((( see parts list )))


    If you do decide to build this prototype, and then expect it to do something, it will need two things:

    An application -- what the computer will be applied to do. Applications can be simple or complex, depending...

    A program in ROM. That would be software, but we call it firmware when it is programmed into an EPROM or EEPROM. Program development usually requires a cross-assembler. You can also "hand-assemble" without an assembler program.

    I wrote a short test program to verify that the board is working. BB0010A.AS transmits a sequence of "01234567" repeatedly to the serial channel, while at the same time receiving keys through interrupt. Whenever a key is received, it is also re-transmitted to the serial port. While all this is happening, parallel port B is turning LEDS on and off. This assumes that you have put eight LEDS on the parallel port.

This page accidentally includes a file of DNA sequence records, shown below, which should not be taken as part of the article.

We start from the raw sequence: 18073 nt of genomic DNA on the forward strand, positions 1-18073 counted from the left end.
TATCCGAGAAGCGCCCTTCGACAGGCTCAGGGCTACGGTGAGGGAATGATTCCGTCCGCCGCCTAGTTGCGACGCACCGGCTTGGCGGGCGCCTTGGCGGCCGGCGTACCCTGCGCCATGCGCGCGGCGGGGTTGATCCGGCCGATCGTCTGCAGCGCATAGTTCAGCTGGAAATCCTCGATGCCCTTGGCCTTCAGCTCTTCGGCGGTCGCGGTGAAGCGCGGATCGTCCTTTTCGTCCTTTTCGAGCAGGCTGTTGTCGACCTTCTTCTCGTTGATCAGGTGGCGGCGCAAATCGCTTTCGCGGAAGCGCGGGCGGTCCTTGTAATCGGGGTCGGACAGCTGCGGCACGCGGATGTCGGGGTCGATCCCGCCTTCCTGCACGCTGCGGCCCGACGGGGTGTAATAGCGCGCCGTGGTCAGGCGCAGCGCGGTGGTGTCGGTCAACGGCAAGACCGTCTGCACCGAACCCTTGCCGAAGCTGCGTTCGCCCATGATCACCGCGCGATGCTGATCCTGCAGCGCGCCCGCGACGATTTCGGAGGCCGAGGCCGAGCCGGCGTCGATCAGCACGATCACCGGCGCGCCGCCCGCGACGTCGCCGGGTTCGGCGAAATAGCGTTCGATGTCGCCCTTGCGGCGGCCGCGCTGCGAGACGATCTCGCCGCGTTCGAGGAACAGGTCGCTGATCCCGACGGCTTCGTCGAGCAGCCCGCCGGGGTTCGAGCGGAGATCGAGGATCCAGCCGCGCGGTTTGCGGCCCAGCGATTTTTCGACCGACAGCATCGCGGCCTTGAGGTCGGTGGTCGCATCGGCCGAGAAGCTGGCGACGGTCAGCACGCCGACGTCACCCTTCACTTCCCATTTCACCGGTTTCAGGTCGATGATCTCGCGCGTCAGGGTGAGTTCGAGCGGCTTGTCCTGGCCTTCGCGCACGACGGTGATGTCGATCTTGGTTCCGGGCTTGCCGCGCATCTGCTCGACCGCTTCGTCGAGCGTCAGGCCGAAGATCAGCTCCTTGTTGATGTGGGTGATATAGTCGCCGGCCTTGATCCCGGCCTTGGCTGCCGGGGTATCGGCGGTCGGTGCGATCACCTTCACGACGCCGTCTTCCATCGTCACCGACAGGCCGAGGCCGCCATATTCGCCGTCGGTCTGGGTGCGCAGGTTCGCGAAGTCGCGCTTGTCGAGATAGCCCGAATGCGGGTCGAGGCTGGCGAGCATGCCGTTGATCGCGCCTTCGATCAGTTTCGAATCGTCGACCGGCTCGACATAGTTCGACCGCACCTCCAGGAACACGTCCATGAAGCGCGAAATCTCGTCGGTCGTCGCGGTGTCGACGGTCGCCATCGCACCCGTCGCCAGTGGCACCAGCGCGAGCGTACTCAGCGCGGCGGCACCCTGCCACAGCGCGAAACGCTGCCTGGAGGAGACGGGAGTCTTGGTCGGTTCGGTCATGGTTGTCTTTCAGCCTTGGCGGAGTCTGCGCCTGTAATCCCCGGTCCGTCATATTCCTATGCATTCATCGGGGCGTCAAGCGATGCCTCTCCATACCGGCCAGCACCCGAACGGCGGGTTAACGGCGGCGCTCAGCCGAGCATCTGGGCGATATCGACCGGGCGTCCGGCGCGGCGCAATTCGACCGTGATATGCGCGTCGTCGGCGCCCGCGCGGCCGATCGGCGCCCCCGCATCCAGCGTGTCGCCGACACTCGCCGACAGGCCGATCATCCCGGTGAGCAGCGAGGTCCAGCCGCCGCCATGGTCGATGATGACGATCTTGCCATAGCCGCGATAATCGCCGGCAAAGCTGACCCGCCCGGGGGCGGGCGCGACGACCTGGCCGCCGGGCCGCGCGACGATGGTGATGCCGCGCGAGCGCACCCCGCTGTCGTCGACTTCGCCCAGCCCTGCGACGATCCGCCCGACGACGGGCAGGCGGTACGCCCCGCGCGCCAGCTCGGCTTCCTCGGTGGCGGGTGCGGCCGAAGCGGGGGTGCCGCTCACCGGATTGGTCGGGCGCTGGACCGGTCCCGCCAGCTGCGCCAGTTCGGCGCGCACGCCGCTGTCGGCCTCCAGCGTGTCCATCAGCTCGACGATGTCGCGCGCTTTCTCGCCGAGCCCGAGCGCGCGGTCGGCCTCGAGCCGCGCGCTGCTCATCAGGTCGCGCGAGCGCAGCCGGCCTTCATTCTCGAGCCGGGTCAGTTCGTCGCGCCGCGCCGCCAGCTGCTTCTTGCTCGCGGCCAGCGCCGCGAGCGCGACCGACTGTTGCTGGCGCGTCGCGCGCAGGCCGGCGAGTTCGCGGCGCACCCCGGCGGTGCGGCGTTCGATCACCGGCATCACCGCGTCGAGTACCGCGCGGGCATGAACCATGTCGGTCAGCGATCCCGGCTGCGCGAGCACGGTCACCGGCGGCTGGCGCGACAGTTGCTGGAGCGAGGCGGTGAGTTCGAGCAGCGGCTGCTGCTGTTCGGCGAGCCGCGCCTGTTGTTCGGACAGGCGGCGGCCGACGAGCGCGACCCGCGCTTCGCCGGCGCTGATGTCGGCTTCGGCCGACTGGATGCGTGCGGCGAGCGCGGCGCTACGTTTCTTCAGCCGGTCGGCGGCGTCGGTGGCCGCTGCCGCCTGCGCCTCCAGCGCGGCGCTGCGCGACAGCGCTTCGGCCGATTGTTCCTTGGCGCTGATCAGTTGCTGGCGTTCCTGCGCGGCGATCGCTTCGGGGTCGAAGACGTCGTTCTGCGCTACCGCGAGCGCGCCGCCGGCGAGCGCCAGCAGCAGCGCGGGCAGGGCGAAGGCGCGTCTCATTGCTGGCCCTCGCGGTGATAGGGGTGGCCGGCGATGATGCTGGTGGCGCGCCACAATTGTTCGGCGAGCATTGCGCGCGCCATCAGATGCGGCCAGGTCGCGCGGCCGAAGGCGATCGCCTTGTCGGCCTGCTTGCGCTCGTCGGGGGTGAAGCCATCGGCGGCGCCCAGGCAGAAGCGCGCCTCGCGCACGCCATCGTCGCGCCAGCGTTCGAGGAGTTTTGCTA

You might wire a 20-pin socket to port B of the VIA (as I have done). By using a ribbon cable with IDC socket plugs on each end, you can do all further experimenting on a breadboard. Use port B, because it can sink more current (handle a bigger load). The test program BB0010A.AS is only to prove that the board is working. I might provide a follow-up article which will give some more software examples.

    ((( see BB0010A.AS source code )))

    If you already have a 6502 assembler, then cool. Otherwise, scour the internet; I have found 6502 cross assemblers in any one of six different locations. I also wrote one for IBM-compatibles. This is MAS65.EXE and can be found at my web site, URL